Here are three key areas.
1. Culture and Development
Firstly, and most importantly, licensees should think long and hard about the culture of professionalism they want to instil in their adviser network. How will they uphold the 5 values of the Code – Trustworthiness, Competence, Honesty, Fairness and Diligence? What other values do they want to uphold and which behaviours do they want to encourage? After all, isn’t the point of the Code to drive a cultural change across the industry and build trust and confidence in financial advice as a profession? Once a licensee is clear on its cultural vision, it can then drill down on key elements of the business such as assessing adviser business models, reviewing remuneration structures, considering authorisations and models of professional autonomy, identifying target markets and recruiting, training or retaining advisers and staff that align to their cultural values.
2. Compliance frameworks
An effective compliance framework will look different for each licensee. A crucial first step is for licensees to give careful thought to the Code considering their own practice, interpreting the Code and the supporting guidance and identifying any gaps between current compliance frameworks and the Code. From here, licensees can:
To assist in defending the positions reached, licensees should document their interpretation of the Code through procedures and policies, clearly referring to the 12 Standards to demonstrate consideration of them. This is important in developing a robust framework within which advisers can conduct their businesses with confidence.
3. Technology and partnering
To thrive rather than survive in the post-FASEA world, licensees should also consider the role of technology and systems within their business as well as whether partnering or outsourcing would be more effective than retaining certain functions in-house. As witnessed in numerous remediation programs, having accurate and complete data is incredibly important for effective monitoring and supervision, and this will be even more the case going forward.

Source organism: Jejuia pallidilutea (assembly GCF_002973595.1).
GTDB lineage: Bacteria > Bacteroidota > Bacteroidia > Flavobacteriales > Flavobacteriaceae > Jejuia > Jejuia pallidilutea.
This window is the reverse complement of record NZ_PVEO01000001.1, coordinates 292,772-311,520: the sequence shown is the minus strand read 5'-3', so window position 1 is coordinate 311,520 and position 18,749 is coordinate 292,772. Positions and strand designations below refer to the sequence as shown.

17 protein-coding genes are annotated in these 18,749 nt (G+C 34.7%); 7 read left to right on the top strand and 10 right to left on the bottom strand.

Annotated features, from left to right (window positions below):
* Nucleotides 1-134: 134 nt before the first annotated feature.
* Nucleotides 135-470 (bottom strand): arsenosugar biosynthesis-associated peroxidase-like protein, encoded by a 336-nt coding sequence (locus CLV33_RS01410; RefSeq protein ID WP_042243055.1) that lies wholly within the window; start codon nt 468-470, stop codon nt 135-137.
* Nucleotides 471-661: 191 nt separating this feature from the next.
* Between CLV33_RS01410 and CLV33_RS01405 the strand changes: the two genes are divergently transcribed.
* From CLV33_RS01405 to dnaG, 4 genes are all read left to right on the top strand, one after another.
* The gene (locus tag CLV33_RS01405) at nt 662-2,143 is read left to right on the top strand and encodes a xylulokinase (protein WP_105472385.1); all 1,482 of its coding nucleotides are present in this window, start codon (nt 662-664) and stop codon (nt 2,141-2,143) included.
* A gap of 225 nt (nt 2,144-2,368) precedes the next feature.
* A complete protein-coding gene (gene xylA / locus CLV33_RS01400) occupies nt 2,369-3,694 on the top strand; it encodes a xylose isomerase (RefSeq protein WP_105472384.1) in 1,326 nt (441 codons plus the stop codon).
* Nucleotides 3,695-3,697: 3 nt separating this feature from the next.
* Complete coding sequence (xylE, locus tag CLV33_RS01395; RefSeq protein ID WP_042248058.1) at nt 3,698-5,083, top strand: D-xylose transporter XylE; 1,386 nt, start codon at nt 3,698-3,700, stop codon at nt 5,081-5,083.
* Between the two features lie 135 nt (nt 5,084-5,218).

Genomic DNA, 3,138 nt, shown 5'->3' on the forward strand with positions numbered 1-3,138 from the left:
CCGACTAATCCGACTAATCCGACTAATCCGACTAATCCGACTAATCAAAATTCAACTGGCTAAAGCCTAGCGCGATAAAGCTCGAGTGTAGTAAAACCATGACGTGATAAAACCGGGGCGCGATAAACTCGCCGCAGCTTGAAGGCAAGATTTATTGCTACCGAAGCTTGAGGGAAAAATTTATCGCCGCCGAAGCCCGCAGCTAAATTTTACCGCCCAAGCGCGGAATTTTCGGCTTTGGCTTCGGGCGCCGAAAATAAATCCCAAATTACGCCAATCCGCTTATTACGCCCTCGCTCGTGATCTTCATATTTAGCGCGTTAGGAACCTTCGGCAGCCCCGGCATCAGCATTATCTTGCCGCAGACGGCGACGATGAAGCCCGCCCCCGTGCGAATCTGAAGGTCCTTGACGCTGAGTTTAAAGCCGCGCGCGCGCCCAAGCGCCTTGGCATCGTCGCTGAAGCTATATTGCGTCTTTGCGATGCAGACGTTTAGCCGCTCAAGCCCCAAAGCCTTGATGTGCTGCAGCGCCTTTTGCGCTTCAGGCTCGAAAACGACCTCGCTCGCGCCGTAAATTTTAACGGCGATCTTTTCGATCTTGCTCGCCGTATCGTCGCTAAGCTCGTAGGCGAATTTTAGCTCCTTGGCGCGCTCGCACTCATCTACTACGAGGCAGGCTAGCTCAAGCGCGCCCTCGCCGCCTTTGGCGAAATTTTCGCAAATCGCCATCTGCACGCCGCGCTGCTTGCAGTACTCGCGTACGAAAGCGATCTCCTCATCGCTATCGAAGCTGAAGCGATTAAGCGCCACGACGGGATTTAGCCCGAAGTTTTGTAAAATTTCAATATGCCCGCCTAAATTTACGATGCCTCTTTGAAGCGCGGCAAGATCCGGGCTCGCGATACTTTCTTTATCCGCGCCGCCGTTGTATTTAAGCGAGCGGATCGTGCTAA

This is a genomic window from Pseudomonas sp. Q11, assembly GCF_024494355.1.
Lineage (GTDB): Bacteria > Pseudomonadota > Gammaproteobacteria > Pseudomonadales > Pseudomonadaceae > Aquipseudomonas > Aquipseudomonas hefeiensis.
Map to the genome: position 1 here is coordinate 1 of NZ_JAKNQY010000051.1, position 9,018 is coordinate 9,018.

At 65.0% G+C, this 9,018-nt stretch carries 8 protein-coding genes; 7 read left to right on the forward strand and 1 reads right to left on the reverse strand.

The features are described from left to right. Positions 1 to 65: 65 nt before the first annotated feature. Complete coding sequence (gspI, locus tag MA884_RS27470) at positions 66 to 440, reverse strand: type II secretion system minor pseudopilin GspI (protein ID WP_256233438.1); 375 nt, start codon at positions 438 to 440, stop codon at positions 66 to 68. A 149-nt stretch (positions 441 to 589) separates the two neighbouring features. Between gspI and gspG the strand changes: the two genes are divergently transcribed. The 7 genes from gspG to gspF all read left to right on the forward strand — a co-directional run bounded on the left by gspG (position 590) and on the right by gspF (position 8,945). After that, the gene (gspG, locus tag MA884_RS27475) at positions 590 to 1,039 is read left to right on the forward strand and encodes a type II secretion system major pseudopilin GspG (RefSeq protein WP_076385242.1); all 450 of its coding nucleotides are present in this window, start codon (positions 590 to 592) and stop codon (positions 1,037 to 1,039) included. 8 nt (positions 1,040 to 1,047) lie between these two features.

In conclusion, the likely road to success for the Code and the industry as a whole seems to be one with high levels of collaboration between regulators, licensees and advisers; where regulators are consulting with industry participants and providing clear guidance, licensees are supporting advisers in new ways to drive a shift in culture and advisers are keeping the Code front of mind, not only when engineering advice, but in all activities and interactions regarding their clients.
Deloitte’s Governance, Regulation and Conduct Solutions team are available to discuss any specific aspects of your AFS licence.
Andy has over 15 years’ experience of working with financial services institutions to enhance their strategies and operating models and help them to better understand and manage their operational and compliance risks. He also works extensively with organisations to independently assess operations and support remediation programs to address regulatory concerns.
Andrew has 13 years’ experience in the Financial Services industry and specialises in Financial Advice. He has extensive experience working with Australian Financial Service Licensees (AFSL) to enhance compliance frameworks and provide support in remediation programs and regulatory change initiatives.